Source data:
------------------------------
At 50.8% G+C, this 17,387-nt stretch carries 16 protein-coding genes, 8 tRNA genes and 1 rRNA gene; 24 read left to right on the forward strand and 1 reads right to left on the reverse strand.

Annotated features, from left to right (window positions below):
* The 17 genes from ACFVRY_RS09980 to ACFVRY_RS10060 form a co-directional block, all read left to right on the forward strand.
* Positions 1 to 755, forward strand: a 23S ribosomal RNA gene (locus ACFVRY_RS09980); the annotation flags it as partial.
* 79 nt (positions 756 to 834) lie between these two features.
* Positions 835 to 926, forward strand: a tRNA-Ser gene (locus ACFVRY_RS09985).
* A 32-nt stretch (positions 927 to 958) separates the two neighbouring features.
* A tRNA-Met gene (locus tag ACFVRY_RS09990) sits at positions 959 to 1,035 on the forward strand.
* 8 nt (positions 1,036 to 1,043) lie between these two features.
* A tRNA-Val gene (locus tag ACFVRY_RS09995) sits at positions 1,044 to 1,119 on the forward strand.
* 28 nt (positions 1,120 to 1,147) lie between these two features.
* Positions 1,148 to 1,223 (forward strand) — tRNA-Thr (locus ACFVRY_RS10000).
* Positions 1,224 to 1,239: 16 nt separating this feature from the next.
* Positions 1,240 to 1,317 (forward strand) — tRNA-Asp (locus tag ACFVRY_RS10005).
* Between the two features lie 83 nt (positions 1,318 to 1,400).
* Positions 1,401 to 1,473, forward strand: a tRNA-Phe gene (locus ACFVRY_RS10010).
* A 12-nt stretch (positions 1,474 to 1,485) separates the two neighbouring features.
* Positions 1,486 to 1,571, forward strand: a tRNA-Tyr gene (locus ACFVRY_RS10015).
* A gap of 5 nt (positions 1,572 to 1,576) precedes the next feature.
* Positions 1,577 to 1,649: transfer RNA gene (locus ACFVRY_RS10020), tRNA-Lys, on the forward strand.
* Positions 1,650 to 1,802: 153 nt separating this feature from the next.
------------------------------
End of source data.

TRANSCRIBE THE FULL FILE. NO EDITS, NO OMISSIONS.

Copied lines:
At 50.8% G+C, this 17,387-nt stretch carries 16 protein-coding genes, 8 tRNA genes and 1 rRNA gene; 24 read left to right on the forward strand and 1 reads right to left on the reverse strand.

Annotated features, from left to right (window positions below):
* The 17 genes from ACFVRY_RS09980 to ACFVRY_RS10060 form a co-directional block, all read left to right on the forward strand.
* Positions 1 to 755, forward strand: a 23S ribosomal RNA gene (locus ACFVRY_RS09980); the annotation flags it as partial.
* 79 nt (positions 756 to 834) lie between these two features.
* Positions 835 to 926, forward strand: a tRNA-Ser gene (locus ACFVRY_RS09985).
* A 32-nt stretch (positions 927 to 958) separates the two neighbouring features.
* A tRNA-Met gene (locus tag ACFVRY_RS09990) sits at positions 959 to 1,035 on the forward strand.
* 8 nt (positions 1,036 to 1,043) lie between these two features.
* A tRNA-Val gene (locus tag ACFVRY_RS09995) sits at positions 1,044 to 1,119 on the forward strand.
* 28 nt (positions 1,120 to 1,147) lie between these two features.
* Positions 1,148 to 1,223 (forward strand) — tRNA-Thr (locus ACFVRY_RS10000).
* Positions 1,224 to 1,239: 16 nt separating this feature from the next.
* Positions 1,240 to 1,317 (forward strand) — tRNA-Asp (locus tag ACFVRY_RS10005).
* Between the two features lie 83 nt (positions 1,318 to 1,400).
* Positions 1,401 to 1,473, forward strand: a tRNA-Phe gene (locus ACFVRY_RS10010).
* A 12-nt stretch (positions 1,474 to 1,485) separates the two neighbouring features.
* Positions 1,486 to 1,571, forward strand: a tRNA-Tyr gene (locus ACFVRY_RS10015).
* A gap of 5 nt (positions 1,572 to 1,576) precedes the next feature.
* Positions 1,577 to 1,649: transfer RNA gene (locus ACFVRY_RS10020), tRNA-Lys, on the forward strand.
* Positions 1,650 to 1,802: 153 nt separating this feature from the next.